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Trade is the one area Trump has complete control: Morning Brief

Myles Udland
Markets Reporter

Wednesday, December 4, 2019

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Trump's trade war will never end

On Tuesday, stocks sank for a third straight day.

At Tuesday’s lows, the market was in the midst of its worst session in two months.

The reason? Trade.

For what seemed like the thousandth time this year, concerns about the U.S.-China trade spat pushed markets lower after Trump said the trade fight could continue past the 2020 election.

“In some ways, I like the idea of waiting until after the election for the China deal, but they want to make a deal now and we will see whether or not the deal is going to be right,” Trump said in London.

Follow-up reports on Tuesday suggested that tariffs on Chinese imports set to take effect on December 15 would indeed be implemented. The delay of these tariffs was seen as a major part of the market's optimism around a "phase one" trade deal.

But Trump's trade spats go beyond the China negotiations that are so closely tracked by investors.

Earlier this week, Trump announced plans to re-implement tariffs on steel and aluminum imports from Brazil and Argentina. The USTR also said on Monday it is also exploring tariffs on some French imports as a retaliatory measure to taxes imposed by France on U.S. internet companies.

And the breadth of Trump's trade fights — re-negotiating NAFTA, starting a trade fight with China, threatening to tax auto imports from the E.U. — are reinforced by the simple fact that on trade, Trump can start, extend, and finish (almost) any deal he wishes.

As Bloomberg's Tracy Alloway said on Twitter this week, Trump's use of trade a "flexible policy tool" is taking shape as the enduring market-related legacy of his administration. "[Tariffs] allow [Trump] to bypass the Fed (and Congress) to impact financial conditions."

In other words, trade moves markets and Trump loves taking credit for market moves. Nothing, of course, seems to frustrate Trump as much as his inability to directly influence monetary policy and, by extension, the stock market.

Since December started, Trump has tweeted about Fed policy no fewer than four times. Complaining about Jay Powell and outlining the perceived mistakes made by the Fed chair is a running theme on the president's Twitter feed. But direct intervention in monetary policy by Trump is seen as a near-impossibility by most investors.

President Donald Trump speaks after a signing ceremony for a trade agreement with Japan in the Roosevelt Room of the White House, Monday, Oct. 7, 2019, in Washington. (AP Photo/Evan Vucci)

With Congress divided, the policy tweaks typically available to presidents who have party control in both Houses of Congress are off the table for Trump right now. This makes it unlikely additional tax cuts will be passed during Trump's first term. Same goes for a massive infrastructure bill. Or a sweeping change to health care.

So passing bills is out; making changes to trade policies the administration can alter without Congressional approval is in.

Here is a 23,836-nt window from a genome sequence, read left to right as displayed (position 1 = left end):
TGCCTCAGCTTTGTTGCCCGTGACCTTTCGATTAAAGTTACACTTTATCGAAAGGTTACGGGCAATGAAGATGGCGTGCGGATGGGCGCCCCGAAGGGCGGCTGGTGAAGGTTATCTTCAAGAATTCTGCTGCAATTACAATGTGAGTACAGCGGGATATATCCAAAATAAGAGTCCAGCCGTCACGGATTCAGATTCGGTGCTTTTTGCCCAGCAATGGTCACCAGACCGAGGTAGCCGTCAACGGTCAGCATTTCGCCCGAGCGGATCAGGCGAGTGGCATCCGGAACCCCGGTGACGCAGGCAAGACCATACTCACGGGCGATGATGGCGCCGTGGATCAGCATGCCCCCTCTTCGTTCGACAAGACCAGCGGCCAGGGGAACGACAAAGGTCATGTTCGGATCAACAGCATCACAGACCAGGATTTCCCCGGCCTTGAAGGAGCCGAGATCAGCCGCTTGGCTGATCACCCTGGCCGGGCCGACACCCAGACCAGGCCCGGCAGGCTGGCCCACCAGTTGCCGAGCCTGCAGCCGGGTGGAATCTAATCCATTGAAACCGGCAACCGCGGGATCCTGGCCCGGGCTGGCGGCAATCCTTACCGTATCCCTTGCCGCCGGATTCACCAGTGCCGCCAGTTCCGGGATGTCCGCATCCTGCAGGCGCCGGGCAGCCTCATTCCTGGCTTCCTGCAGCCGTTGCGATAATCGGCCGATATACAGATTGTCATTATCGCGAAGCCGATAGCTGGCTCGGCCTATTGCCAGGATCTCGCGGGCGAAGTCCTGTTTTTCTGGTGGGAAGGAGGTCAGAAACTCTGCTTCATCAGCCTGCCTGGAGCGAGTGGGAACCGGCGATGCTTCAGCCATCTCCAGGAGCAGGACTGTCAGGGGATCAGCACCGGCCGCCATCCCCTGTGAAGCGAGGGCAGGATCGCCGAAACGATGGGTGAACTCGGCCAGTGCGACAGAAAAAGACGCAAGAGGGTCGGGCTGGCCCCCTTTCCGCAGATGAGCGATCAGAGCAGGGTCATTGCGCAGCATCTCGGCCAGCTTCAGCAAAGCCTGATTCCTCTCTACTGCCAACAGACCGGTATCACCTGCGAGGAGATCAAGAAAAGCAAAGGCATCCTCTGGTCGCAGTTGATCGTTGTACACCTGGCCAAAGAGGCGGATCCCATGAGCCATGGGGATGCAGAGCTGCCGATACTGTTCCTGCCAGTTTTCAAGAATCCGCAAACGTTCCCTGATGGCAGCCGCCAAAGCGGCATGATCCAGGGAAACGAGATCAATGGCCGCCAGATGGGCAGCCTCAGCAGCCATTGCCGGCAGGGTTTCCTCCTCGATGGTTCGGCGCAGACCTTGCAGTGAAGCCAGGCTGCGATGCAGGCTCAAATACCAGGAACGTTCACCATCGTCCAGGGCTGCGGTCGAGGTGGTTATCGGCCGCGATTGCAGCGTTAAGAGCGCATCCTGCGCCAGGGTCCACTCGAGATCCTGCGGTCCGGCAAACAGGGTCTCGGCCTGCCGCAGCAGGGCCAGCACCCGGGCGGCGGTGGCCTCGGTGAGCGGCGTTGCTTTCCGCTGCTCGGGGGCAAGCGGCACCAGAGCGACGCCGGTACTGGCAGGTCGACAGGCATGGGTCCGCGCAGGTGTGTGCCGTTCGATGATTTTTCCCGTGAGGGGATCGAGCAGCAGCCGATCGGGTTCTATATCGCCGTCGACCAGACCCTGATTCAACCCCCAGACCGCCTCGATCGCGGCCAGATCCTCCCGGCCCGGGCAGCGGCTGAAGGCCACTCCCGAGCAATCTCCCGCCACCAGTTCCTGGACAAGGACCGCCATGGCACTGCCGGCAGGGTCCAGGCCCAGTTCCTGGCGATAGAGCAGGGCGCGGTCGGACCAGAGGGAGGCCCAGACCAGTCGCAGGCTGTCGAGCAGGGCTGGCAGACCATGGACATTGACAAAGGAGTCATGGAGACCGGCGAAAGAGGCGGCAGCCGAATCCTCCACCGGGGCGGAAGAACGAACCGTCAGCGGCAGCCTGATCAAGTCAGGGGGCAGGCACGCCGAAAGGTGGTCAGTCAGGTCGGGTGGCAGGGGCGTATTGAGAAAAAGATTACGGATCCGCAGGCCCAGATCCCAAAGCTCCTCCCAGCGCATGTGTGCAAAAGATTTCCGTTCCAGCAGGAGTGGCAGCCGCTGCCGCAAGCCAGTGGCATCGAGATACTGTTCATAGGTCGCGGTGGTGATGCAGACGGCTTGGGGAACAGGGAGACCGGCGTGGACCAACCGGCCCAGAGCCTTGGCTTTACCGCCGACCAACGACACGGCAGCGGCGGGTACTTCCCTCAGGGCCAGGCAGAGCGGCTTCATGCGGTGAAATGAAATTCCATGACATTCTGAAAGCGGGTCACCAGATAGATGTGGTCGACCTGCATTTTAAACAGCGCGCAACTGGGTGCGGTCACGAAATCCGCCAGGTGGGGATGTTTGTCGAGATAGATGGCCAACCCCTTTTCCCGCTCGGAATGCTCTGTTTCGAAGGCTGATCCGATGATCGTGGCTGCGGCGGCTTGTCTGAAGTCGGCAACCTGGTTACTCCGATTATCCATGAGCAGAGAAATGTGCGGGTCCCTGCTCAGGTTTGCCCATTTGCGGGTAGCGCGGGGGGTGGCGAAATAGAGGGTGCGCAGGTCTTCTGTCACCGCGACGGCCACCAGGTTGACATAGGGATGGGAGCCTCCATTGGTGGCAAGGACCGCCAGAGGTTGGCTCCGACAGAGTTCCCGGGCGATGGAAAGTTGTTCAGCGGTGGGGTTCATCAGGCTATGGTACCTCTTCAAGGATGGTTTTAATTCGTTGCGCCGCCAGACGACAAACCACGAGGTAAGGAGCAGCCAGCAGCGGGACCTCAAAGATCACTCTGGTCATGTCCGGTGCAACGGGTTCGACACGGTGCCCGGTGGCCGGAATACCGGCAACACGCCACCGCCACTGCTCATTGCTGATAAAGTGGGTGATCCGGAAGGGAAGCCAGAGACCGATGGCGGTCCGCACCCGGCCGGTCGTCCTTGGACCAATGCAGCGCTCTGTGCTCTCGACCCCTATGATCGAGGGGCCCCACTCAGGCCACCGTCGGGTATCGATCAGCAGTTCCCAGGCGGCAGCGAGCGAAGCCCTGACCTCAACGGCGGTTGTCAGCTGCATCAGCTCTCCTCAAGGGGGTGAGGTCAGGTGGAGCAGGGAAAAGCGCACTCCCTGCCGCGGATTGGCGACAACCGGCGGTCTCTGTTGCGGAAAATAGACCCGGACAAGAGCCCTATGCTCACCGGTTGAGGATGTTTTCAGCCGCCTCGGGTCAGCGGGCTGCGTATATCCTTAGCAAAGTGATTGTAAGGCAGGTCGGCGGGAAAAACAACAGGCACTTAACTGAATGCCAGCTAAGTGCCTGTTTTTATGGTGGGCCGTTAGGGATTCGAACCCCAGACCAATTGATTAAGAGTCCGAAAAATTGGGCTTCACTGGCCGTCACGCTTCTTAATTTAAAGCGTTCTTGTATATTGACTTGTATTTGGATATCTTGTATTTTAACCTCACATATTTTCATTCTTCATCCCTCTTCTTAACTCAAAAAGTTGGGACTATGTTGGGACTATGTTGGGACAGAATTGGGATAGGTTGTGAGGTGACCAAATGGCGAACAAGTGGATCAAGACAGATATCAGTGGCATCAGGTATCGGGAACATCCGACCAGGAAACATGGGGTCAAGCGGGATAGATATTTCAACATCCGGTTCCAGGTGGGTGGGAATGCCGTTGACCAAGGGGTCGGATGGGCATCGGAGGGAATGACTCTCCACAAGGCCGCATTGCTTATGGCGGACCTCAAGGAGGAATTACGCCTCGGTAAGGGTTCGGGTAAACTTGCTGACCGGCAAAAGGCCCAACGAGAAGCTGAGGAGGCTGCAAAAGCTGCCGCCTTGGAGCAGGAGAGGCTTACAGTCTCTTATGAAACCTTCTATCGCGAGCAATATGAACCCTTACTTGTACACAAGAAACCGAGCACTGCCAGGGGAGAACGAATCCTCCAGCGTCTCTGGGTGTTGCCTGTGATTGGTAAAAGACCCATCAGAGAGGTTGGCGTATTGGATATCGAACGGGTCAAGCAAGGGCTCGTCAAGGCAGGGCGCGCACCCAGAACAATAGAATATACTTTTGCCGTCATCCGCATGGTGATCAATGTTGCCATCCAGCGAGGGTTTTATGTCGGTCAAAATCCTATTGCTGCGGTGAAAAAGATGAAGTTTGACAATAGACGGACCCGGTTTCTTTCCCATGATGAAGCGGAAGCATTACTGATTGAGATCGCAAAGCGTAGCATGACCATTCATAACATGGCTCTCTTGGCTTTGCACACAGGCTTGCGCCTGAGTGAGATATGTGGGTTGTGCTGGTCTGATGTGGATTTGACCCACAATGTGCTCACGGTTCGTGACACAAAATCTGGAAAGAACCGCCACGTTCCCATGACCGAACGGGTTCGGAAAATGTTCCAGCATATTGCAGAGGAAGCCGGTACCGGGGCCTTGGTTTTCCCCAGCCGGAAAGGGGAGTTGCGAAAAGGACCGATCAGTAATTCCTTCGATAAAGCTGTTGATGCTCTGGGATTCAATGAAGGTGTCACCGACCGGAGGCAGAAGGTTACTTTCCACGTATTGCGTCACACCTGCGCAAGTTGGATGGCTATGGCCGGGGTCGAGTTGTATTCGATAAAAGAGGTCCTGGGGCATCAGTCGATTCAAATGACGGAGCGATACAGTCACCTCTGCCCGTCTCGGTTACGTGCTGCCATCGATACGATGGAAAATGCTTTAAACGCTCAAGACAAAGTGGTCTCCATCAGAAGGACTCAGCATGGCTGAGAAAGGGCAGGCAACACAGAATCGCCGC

"Taxing trade is one of the few things the U.S. president can do alone," said UBS strategist Paul Donovan in an email on Tuesday. "Companies have spent years believing that they can operate global supply chains. Trust in global supply chains is threatened when a Trump trade deal does not seem to last more than a few months."

This lack of trust in Trump’s ultimate direction on trade underpins views from some Wall Street economists that global growth will remained challenge with or without any U.S.-China trade agreements.

“A trade deal could have positive effects on business confidence and on financial markets,” said Jennifer McKeown at Capital Economics. “Indeed, when we argued in the summer that the trade war had knocked about 0.3 ppts off global GDP, we said that 0.2 ppts of this related to such indirect effects. But we suspect that much of the good news has already been priced in by both businesses and financial markets.”

“The bigger point is that any deal would do little to address the fundamental issues that the U.S. has with China’s economic model and tensions therefore look set to persist.”

By Myles Udland, reporter and co-anchor of The Final Round. Follow him @MylesUdland

What to watch today


  • 7 a.m. ET: MBA Mortgage Applications, week ended November 29 (1.5% prior)

  • 8:15 a.m. ET: ADP Employment Change, November (140,000 expected, 125,000 in October)

  • 9:45 a.m. ET: Markit U.S. Services PMI, November final (51.6 expected, 51.6 prior)

  • 9:45 a.m. ET: Markit U.S. Composite PMI, November final (51.9 prior)

  • 10 a.m. ET: ISM Non-Manufacturing Index, November (54.5 expected, 54.7 in October)



  • 7:30 a.m. ET: Campbell Soup Company (CPB) is expected to report fiscal first-quarter adjusted earnings of 71 cents per share on $2.19 billion in revenue


  • 4:15 p.m. ET: Slack (WORK) is expected to report a third-quarter adjusted loss of 8 cents per share on $156.23 million in revenue

  • Other notable report: RH (RH

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